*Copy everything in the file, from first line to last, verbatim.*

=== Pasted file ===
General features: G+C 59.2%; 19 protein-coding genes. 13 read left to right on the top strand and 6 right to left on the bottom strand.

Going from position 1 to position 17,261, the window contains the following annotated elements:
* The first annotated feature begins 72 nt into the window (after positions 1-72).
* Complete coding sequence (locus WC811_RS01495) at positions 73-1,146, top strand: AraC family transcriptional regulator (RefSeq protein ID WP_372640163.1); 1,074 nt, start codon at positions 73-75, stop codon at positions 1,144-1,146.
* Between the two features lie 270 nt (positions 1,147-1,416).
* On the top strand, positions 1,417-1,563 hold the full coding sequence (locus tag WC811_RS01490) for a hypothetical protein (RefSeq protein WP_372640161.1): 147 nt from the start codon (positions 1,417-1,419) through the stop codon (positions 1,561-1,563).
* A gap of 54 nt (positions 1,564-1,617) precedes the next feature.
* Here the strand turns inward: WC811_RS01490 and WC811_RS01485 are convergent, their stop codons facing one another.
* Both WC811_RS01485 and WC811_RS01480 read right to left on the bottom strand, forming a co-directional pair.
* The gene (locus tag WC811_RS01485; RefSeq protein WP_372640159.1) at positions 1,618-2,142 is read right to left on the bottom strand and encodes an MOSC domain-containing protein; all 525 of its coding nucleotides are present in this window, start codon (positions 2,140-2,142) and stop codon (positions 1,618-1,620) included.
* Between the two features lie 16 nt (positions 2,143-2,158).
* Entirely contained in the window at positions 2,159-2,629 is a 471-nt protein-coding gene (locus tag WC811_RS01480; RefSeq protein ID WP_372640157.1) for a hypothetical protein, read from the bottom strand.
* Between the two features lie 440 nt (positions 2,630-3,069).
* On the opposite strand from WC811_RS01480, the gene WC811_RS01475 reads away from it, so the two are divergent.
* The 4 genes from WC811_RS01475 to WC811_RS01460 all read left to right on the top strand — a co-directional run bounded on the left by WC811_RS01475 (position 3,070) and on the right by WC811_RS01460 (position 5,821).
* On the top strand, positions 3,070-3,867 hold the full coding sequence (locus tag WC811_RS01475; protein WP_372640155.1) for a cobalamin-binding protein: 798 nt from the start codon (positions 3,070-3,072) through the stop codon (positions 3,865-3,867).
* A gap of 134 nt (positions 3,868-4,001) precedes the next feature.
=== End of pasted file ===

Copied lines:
General features: G+C 59.2%; 19 protein-coding genes. 13 read left to right on the top strand and 6 right to left on the bottom strand.

Going from position 1 to position 17,261, the window contains the following annotated elements:
* The first annotated feature begins 72 nt into the window (after positions 1-72).
* Complete coding sequence (locus WC811_RS01495) at positions 73-1,146, top strand: AraC family transcriptional regulator (RefSeq protein ID WP_372640163.1); 1,074 nt, start codon at positions 73-75, stop codon at positions 1,144-1,146.
* Between the two features lie 270 nt (positions 1,147-1,416).
* On the top strand, positions 1,417-1,563 hold the full coding sequence (locus tag WC811_RS01490) for a hypothetical protein (RefSeq protein WP_372640161.1): 147 nt from the start codon (positions 1,417-1,419) through the stop codon (positions 1,561-1,563).
* A gap of 54 nt (positions 1,564-1,617) precedes the next feature.
* Here the strand turns inward: WC811_RS01490 and WC811_RS01485 are convergent, their stop codons facing one another.
* Both WC811_RS01485 and WC811_RS01480 read right to left on the bottom strand, forming a co-directional pair.
* The gene (locus tag WC811_RS01485; RefSeq protein WP_372640159.1) at positions 1,618-2,142 is read right to left on the bottom strand and encodes an MOSC domain-containing protein; all 525 of its coding nucleotides are present in this window, start codon (positions 2,140-2,142) and stop codon (positions 1,618-1,620) included.
* Between the two features lie 16 nt (positions 2,143-2,158).
* Entirely contained in the window at positions 2,159-2,629 is a 471-nt protein-coding gene (locus tag WC811_RS01480; RefSeq protein ID WP_372640157.1) for a hypothetical protein, read from the bottom strand.
* Between the two features lie 440 nt (positions 2,630-3,069).
* On the opposite strand from WC811_RS01480, the gene WC811_RS01475 reads away from it, so the two are divergent.
* The 4 genes from WC811_RS01475 to WC811_RS01460 all read left to right on the top strand — a co-directional run bounded on the left by WC811_RS01475 (position 3,070) and on the right by WC811_RS01460 (position 5,821).
* On the top strand, positions 3,070-3,867 hold the full coding sequence (locus tag WC811_RS01475; protein WP_372640155.1) for a cobalamin-binding protein: 798 nt from the start codon (positions 3,070-3,072) through the stop codon (positions 3,865-3,867).
* A gap of 134 nt (positions 3,868-4,001) precedes the next feature.